Structural engineeringDI Margarete Salzer, Vienna
From the architect. How an old outbuilding became a writer’s workshop, a garden room for guests, and a children’s paradise. The workmen from the village wanted to tear down the black shed from 1934: draughty, weather-beaten and worm-eaten it was, they said. But we liked this black outbuilding of the mansard-roof house in the Vienna Woods that we had just renovated in a radical yet respectful manner.
The special appeal of this project lay in the rediscovery of these old outbuildings in the shadows of the Vienna Woods villas. Back in the 1930s, few people could afford a basement, let alone a garage. And so they built their own sheds to store wood, raise rabbits or boil laundry, which was then hung up to dry in the attic.
Over the past few decades these structures have lost their original purpose, and many are falling apart. This is a real pity. Converted into small, cosy ‘hideaways’, they become affordable, magical places of retreat for families and their guests.
We inserted a large pane of glass into the front wall of the attic floor and carefully insulated the trusses. The walls were panelled with varnished grey fir wood, and an elevated section was upholstered so that the attic can also be used as an out-of- the-ordinary guest room.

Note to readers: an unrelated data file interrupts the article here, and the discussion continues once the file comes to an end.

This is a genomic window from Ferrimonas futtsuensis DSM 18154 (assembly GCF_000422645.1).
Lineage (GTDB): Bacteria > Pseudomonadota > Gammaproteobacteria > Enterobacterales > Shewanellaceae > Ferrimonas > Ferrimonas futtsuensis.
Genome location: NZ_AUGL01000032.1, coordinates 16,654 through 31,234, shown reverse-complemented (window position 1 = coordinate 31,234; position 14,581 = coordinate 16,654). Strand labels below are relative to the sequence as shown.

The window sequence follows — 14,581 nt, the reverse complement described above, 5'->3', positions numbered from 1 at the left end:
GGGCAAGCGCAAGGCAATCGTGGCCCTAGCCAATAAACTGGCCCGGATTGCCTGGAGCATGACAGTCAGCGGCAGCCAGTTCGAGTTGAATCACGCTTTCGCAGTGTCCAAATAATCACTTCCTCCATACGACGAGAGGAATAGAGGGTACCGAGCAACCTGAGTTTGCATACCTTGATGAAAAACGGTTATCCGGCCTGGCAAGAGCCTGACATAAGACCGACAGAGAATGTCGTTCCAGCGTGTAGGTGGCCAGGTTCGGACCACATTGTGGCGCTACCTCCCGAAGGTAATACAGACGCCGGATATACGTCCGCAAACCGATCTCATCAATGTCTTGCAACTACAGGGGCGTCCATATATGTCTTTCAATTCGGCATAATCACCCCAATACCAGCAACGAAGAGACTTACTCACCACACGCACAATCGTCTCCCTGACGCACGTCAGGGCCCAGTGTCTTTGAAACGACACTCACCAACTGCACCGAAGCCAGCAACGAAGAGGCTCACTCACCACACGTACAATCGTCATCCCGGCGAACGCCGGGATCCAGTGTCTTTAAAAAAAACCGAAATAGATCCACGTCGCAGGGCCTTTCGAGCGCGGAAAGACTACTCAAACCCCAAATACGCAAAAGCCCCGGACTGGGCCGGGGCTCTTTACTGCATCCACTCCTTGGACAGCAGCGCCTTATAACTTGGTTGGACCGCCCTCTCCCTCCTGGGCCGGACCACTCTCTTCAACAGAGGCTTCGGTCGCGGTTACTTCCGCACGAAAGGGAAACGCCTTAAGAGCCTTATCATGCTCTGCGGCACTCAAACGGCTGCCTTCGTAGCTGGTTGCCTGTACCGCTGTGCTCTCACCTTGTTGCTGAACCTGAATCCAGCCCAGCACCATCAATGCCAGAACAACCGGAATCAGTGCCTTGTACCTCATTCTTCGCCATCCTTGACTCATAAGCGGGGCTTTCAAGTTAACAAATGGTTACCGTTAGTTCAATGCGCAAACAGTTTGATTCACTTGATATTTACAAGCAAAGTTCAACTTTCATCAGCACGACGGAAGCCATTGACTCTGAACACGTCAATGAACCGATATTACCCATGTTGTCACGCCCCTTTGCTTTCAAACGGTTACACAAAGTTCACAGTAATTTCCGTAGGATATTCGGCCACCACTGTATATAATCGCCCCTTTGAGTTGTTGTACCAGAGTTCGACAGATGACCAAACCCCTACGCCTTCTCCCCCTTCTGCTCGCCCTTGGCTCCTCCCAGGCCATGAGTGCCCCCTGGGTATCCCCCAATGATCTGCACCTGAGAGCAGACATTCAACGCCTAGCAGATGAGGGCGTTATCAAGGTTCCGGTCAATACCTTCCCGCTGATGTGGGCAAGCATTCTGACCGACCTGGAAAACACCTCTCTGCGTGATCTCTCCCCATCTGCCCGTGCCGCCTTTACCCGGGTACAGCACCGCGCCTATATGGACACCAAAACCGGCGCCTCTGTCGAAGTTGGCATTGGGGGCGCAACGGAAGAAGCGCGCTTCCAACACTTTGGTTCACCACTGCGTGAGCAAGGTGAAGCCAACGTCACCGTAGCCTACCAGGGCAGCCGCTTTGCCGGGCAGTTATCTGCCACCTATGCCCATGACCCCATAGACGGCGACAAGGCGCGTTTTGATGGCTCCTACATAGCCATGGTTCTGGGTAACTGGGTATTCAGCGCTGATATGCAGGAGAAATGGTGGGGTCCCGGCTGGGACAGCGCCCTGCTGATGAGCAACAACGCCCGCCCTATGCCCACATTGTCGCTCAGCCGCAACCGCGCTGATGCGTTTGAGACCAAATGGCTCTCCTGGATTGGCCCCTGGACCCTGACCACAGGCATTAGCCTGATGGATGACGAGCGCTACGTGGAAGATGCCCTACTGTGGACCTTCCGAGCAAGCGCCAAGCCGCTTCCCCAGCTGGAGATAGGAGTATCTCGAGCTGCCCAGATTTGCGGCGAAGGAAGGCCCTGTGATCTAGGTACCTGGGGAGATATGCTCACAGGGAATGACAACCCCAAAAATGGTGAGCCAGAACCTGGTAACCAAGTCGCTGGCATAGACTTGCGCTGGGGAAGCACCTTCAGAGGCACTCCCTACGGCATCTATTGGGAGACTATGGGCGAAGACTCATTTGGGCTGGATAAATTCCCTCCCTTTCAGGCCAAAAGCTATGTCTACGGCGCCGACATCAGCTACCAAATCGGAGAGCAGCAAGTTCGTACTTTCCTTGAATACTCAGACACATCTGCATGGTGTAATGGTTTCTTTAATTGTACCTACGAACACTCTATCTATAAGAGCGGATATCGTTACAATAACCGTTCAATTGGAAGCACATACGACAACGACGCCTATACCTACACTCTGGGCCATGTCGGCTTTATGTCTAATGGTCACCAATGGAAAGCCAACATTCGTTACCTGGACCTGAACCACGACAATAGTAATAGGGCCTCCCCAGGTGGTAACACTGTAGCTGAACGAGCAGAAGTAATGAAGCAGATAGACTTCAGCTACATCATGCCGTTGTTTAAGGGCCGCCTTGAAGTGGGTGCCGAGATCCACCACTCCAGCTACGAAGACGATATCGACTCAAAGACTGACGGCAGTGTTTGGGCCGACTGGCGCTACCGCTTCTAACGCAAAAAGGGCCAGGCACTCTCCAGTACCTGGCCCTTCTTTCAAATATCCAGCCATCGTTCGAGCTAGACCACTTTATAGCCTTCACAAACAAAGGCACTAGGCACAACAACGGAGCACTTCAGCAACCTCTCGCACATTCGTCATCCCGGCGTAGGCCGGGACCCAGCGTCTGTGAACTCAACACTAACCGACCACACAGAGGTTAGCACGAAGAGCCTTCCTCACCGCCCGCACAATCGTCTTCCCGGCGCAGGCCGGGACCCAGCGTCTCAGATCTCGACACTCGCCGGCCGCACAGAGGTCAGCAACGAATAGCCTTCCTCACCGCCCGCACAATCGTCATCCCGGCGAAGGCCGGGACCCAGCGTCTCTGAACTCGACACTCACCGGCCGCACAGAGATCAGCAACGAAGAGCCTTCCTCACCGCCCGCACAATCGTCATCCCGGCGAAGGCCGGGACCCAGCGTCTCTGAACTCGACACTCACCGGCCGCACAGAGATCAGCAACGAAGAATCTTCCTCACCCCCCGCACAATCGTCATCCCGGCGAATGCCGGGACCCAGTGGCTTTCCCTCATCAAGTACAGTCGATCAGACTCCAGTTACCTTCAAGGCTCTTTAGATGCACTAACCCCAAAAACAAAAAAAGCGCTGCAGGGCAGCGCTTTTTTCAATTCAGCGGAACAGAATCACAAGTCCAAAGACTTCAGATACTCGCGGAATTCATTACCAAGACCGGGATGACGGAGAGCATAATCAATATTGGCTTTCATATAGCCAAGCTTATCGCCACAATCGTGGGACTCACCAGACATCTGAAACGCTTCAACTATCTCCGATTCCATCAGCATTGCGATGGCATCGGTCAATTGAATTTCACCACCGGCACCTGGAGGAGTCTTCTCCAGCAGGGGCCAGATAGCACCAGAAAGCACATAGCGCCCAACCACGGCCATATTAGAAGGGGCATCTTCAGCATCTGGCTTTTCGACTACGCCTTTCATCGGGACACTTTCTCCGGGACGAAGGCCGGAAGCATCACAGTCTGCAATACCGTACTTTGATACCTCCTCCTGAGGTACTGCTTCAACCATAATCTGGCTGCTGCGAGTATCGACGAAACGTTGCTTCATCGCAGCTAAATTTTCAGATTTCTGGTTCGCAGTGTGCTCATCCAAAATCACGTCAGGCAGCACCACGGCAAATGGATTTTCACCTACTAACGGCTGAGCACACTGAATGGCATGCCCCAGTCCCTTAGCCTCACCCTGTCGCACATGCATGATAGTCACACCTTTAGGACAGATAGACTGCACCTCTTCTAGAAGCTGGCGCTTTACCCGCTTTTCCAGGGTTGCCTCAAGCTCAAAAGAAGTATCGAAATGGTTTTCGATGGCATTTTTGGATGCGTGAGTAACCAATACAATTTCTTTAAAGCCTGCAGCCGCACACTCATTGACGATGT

An elegant brass trapdoor closes off this enchanted place, from where you can watch the squirrels play in the treetops. The ground floor is still used for storing garden tools, the lawn mower and fruit crates, while upstairs it is snug and comfortable. Spotlights illuminate the brass in the evening, creating a warm light – even in freezing winter when the unheated room is used for cooling down after a sauna session.
Ventilation of the attic is via an already existing window and small air vents installed along the sides. We didn’t touch the roof, though. It is full of moss. And we like that.
Product Description. From outside you can still see and smell the mossy roof and the old wooden cladding covered with coal tar (carbolineum). But inside a new cave is disguised, containing precisely crafted spruce planks of a micaceously grey varnish and a brass trapdoor. At night a hidden light illuminating the brass creates a cozy gloom.